A vegan diet, when well-planned with the right food and dietary supplements, can help achieve fitness goals in recreationally active adults, athletes, or regular exercisers.
Here’s how you can do it!
Fulfil your protein need
When you are on a vegan diet, you need enough protein to support muscle building. There are various vegan protein sources such as soy, tofu, quinoa, legumes, etc.
You can also explore vegan protein powders such as soy protein, pea protein, hemp protein, etc. to meet your increased protein needs. Assess these proteins for quality (amino acid content), digestibility, and performance benefits before making a choice.
- Consider dietary supplements
As discussed earlier, vegans especially need to intake adequate amounts of vitamin B12, vitamin D, iron, calcium, and zinc. Foundational multivitamins contain essential vitamins and minerals that can help fill the gaps in your vegan diet.
- To ensure adequate vitamin D levels, you can also consider an animal-free version of a vitamin D3 supplement that is sourced from lichen. You can also consume vitamin D–fortified foods such as soy milk, orange juice, breakfast cereals, and rice milk.
- Apart from supplements, you can also consider vitamin B-12 and zinc-fortified foods such as fortified soy, rice, beverages, breakfast cereals, meat analogues, etc.
Reach your adequate omega-3 levels
When it comes to omega-3 fatty acids, fortunately, there are vegan options available. You can consider taking algae-based omega-3 supplements that contain high amounts of DHA but little EPA. You can also consume DHA-fortified foods such as breakfast cereals.
The rising interest in the vegan diet and its potential health benefits has garnered attention from the bodybuilding community as well. If you are planning to take your fitness to the next level or gain muscle mass following a vegan diet, then it is important to consider the nutritional gaps. A well-rounded and well-planned vegan diet that fulfils your need for protein, vitamins, and omega-3 fatty acids, can give you the results you need!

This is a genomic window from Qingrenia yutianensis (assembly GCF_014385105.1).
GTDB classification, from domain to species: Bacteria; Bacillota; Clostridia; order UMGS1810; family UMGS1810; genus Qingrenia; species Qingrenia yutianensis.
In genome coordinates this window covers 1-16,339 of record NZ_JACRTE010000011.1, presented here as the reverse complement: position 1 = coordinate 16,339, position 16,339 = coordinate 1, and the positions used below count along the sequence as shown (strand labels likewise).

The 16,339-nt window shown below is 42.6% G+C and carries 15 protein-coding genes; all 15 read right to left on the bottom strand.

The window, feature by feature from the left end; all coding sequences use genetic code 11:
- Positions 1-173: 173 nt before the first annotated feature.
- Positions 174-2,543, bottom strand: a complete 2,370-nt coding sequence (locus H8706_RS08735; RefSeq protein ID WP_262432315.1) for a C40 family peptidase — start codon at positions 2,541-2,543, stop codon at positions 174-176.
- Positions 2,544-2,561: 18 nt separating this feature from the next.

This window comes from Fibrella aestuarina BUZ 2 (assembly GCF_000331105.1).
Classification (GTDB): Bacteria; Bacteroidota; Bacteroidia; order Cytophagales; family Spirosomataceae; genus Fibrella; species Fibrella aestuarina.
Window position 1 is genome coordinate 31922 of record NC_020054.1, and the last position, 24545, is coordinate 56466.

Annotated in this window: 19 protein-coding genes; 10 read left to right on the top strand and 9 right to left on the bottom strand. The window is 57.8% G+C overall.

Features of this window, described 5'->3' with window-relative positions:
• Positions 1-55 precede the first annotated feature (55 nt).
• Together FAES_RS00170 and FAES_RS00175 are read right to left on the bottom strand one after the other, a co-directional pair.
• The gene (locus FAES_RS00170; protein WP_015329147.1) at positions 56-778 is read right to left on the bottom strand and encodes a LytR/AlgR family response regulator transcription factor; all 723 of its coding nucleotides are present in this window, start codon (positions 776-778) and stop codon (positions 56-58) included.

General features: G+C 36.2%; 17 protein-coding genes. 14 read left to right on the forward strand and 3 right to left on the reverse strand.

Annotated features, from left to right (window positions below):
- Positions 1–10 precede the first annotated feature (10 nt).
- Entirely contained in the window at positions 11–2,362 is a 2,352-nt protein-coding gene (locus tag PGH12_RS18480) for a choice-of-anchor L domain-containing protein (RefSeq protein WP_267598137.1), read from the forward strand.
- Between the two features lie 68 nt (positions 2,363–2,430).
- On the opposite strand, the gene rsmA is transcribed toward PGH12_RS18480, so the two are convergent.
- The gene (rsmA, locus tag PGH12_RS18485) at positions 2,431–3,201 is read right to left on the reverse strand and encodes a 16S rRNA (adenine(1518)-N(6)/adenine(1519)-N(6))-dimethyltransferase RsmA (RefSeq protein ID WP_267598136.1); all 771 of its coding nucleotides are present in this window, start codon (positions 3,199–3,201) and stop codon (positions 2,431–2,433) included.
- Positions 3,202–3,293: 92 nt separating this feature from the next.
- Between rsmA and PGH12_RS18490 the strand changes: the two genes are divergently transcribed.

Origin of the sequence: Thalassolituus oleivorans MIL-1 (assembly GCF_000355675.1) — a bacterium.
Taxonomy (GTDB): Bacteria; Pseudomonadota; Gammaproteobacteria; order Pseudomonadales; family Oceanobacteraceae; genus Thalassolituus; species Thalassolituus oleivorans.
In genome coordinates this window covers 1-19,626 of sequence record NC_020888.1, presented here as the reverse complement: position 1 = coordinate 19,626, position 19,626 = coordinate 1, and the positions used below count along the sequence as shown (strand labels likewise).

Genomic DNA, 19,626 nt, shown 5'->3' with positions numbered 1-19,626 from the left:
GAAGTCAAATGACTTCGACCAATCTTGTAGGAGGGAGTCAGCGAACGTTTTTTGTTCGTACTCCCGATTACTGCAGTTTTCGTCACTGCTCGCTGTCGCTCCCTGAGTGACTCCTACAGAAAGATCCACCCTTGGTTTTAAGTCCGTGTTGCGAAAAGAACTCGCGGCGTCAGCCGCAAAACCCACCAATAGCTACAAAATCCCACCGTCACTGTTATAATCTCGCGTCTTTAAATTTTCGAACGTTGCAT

- Reasons to choose plant-based food alternatives in India 2021. Rakuten Insights; 2022 Dec [cited 2023Feb27]. Available from: https://www.statista.com/statistics/1071736/india-plant-based-food-consumption-reasons/
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- Ostfeld RJ. Definition of a plant-based diet and overview of this special issue. Journal of geriatric cardiology: JGC. 2017 May;14(5):315.
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- Tong TY, Appleby PN, Armstrong ME, Fensom GK, Knuppel A, Papier K, Perez-Cornago A, Travis RC, Key TJ. Vegetarian and vegan diets and risks of total and site-specific fractures: results from the prospective EPIC-Oxford study. BMC medicine. 2020 Dec;18(1):1-5.
- Tong TY, Appleby PN, Bradbury KE, Perez-Cornago A, Travis RC, Clarke R, Key TJ. Risks of ischaemic heart disease and stroke in meat eaters, fish eaters, and vegetarians over 18 years of follow-up: results from the prospective EPIC-Oxford study. bmj. 2019 Sep 4;366.
- Pes GM, Tolu F, Dore MP, Sechi GP, Errigo A, Canelada A, Poulain M. Male longevity in Sardinia, a review of historical sources supporting a causal link with dietary factors. European Journal of Clinical Nutrition. 2015 Apr;69(4):411-8.
- Fraser GE. Associations between diet and cancer, ischemic heart disease, and all-cause mortality in non-Hispanic white California Seventh-day Adventists. The American journal of clinical nutrition. 1999 Sep 1;70(3):532s-8s.
- Mocanu CA, Simionescu TP, Mocanu AE, Garneata L. Plant-based versus animal-based low protein diets in the management of chronic kidney disease. Nutrients. 2021 Oct 22;13(11):3721.
- Gorissen SH, Crombag JJ, Senden JM, Waterval WH, Bierau J, Verdijk LB, van Loon LJ. Protein content and amino acid composition of commercially available plant-based protein isolates. Amino acids. 2018 Dec;50:1685-95.
- Symptoms -Vitamin B12 or folate deficiency anaemia [Internet]. NHS; [cited 2023Feb28]. Available from: https://www.nhs.uk/conditions/vitamin-b12-or-folate-deficiency-anaemia/symptoms/
- Davey GK, Spencer EA, Appleby PN, Allen NE, Knox KH, Key TJ. EPIC–Oxford: lifestyle characteristics and nutrient intakes in a cohort of 33 883 meat-eaters and 31 546 non meat-eaters in the UK. Public health nutrition. 2003 Jun;6(3):259-68.
- Chevalier L, Vachon A, Plourde M. Pharmacokinetics of supplemental omega-3 fatty acids esterified in monoglycerides, ethyl esters, or triglycerides in adults in a randomized crossover trial. The Journal of nutrition. 2021 May;151(5):1111-8.
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- Groufh-Jacobsen S, Hess SY, Aakre I, Folven Gjengedal EL, Blandhoel Pettersen K, Henjum S. Vegans, vegetarians and pescatarians are at risk of iodine deficiency in Norway. Nutrients. 2020 Nov 20;12(11):3555.
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- Rana SK, Sanders TA. Taurine concentrations in the diet, plasma, urine and breast milk of vegans compared with omnivores. British Journal of Nutrition. 1986 Jul;56(1):17-27.